The Eagle Has Landed
It seems World War II movies always attract the biggest, best casts, and John Sturges' 1977 The Eagle Has Landed is no exception. Based on the popular novel by Jack Higgins (which hints this story may be true, even though it's not), Robert Duvall stars as Nazi Colonel Max Radl, who is tasked with undertaking a "feasibility study" when Adolf Hitler buoyed by the successful commando rescue of Mussolini from his captors in Italy decides the German military should kidnap Winston Churchill from England and bring him to Berlin. Radl, an officer much more concerned with the practical nature of his job than the politics that surround it, decides that Colonel Kurt Steiner (Michael Caine), an English-educated Nazi officer with several successful missions to his credit, would be perfect for the undercover operation, even though he currently is in a German penal colony for openly disagreeing with the treatment of Jews in Germany. Led by Steiner (code name: "Eagle"), a small team of commandos prepares to drop into a remote coastal town in England, posing as Free-Polish troops, while Liam Devlin (Donald Sutherland), a former IRA operative, assists their entry into the country. But it's only a matter of time before the plot to get Churchill unravels, leaving the normally placid countryside host to a wayward company of highly motivated Nazis who must fashion an escape. Fans of classic war films probably have already seen The Eagle Had Landed, and it's a worthwhile spin for anybody who has enjoyed such mega-cast stuff as The Longest Day and A Bridge Too Far. The actors turn in solid work, and even some supporting stuff is memorable, particularly Donald Pleasance as an eccentric Heinrich Himmler. Also starring Jenny Agutter, Larry Hagman, Treat Williams, Anthony Qualye, Jean Marsh, and John Standing. Artisan's DVD edition of The Eagle Has Landed offers the film in letterboxed widescreen, but with a few minor drawbacks. It's not anamorphic, and ironically it appears the telecine image (taken from an anamorphic source) is somewhat compressed, around 2.0:1 rather than the original 2.35:1, which means everybody's looking a bit thin. The source print is acceptable, with good color, but there is noticeable flecking, while audio is in the original Dolby 2.0 Surround. Also includes cast notes and extensive biographical information on Winston Churchill. Serious fans will enjoy the letterboxed presentation a good rental choice for everyone else. Keep-case.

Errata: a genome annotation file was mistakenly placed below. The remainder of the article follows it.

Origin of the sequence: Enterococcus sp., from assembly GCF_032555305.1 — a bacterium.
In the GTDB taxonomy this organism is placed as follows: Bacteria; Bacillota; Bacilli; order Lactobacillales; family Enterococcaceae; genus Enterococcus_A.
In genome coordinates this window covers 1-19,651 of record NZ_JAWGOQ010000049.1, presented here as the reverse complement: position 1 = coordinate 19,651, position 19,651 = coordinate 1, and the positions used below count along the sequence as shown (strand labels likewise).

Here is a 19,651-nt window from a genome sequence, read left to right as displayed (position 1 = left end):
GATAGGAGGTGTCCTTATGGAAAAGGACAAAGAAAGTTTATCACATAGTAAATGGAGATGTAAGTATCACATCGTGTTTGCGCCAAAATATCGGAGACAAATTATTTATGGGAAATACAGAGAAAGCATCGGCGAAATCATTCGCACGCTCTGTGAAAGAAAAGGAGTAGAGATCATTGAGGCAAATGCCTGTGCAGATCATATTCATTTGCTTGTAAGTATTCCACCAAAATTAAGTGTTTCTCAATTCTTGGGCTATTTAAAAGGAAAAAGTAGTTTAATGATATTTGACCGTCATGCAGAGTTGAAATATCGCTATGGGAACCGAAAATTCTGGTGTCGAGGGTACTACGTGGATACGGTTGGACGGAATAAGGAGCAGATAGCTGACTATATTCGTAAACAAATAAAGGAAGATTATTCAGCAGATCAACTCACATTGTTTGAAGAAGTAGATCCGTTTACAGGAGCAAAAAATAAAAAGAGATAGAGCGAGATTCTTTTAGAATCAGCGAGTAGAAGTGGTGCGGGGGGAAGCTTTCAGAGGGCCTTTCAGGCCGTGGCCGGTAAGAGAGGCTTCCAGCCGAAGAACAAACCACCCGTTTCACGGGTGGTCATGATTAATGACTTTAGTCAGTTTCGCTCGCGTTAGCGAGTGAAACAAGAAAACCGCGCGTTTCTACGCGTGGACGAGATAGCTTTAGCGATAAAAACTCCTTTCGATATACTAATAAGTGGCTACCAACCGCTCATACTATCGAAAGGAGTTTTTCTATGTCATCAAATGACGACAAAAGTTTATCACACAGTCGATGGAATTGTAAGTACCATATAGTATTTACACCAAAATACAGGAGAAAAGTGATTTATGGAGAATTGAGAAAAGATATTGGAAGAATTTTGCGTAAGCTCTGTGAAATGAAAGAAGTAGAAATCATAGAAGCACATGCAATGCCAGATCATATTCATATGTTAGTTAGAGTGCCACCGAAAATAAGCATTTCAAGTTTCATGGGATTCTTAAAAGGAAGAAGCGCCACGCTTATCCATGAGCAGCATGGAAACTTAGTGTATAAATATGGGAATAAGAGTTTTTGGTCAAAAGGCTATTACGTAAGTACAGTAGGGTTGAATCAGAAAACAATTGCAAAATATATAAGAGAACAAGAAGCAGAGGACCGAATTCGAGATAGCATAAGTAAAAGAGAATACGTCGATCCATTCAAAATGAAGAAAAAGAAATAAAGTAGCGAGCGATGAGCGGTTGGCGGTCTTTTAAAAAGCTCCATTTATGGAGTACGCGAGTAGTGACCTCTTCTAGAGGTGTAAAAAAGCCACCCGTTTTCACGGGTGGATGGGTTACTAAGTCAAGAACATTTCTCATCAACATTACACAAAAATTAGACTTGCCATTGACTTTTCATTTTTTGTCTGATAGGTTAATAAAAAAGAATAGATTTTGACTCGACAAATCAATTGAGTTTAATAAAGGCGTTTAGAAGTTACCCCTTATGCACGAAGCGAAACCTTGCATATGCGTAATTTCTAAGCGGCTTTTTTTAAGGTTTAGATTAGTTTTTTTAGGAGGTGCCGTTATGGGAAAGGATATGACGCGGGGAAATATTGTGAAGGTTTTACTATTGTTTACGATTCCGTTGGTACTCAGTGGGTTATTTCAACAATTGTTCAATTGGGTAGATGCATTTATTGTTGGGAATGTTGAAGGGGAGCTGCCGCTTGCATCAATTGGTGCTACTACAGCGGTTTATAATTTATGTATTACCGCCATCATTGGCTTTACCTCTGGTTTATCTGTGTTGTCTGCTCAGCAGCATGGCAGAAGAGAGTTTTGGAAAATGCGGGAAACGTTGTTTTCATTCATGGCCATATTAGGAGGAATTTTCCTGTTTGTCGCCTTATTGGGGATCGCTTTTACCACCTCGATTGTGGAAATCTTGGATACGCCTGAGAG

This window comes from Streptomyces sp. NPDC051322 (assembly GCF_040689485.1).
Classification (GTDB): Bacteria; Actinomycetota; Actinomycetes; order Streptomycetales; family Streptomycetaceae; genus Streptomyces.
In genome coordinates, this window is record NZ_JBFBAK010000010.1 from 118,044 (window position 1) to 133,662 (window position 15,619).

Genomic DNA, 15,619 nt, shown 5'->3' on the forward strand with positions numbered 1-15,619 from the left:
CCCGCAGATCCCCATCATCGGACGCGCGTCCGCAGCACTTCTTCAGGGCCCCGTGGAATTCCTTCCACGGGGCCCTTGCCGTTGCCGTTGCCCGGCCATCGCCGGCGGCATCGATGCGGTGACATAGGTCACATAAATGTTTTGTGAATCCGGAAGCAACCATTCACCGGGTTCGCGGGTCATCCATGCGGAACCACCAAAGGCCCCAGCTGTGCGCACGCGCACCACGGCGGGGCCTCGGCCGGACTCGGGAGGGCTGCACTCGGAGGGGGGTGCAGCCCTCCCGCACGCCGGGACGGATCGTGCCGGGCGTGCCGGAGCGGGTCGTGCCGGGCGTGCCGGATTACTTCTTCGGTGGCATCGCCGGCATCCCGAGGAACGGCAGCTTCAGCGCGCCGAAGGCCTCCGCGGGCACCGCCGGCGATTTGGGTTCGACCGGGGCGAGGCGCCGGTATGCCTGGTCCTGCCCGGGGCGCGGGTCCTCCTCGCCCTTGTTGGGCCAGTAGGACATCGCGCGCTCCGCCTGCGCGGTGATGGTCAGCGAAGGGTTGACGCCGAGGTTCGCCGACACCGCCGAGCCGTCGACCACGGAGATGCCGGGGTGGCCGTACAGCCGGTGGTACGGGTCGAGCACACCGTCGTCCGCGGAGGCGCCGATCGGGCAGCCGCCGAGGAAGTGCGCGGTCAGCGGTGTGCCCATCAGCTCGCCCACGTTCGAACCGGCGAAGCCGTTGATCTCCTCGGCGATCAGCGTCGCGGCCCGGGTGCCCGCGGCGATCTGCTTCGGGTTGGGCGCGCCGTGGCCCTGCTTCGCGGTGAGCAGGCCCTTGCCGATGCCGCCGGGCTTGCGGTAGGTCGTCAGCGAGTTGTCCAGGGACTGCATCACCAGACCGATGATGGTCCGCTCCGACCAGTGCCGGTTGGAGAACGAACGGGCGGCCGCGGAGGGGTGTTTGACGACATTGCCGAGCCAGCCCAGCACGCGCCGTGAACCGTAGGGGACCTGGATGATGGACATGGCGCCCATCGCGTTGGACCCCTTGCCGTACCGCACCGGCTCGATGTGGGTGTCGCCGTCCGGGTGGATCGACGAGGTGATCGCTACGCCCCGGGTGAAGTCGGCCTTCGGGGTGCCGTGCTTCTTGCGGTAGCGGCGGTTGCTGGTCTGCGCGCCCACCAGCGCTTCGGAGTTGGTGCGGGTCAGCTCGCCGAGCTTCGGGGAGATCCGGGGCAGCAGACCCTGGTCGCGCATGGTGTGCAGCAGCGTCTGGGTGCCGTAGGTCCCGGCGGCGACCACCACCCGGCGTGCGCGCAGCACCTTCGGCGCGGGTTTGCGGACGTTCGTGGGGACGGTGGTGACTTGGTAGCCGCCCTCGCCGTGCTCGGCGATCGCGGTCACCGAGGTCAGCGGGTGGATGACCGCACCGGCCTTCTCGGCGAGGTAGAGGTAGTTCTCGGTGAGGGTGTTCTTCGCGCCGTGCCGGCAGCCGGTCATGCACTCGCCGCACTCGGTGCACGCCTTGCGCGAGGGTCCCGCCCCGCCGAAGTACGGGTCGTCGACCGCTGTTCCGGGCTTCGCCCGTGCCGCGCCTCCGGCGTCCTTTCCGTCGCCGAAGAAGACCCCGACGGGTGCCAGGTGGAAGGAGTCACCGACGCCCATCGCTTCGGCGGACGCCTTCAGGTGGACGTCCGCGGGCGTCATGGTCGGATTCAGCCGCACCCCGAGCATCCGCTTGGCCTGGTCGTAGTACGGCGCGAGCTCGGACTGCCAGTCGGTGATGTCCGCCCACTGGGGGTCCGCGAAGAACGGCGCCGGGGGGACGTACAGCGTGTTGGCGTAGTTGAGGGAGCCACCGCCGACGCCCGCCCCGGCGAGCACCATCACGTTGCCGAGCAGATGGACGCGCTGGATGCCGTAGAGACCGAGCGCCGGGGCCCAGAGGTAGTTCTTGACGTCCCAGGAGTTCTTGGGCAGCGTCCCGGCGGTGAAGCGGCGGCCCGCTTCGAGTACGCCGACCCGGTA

(Editor's Note: We aren't totally sure just what version of The Eagle Had Landed this disc offers the Internet Movie Database lists a UK run-time of 134 minutes and a U.S. run-time of 123. Artisan's disc clocks in just over 132, so either two minutes are missing from the longer cut, or it's just a factual discrepancy and this is the entire film.)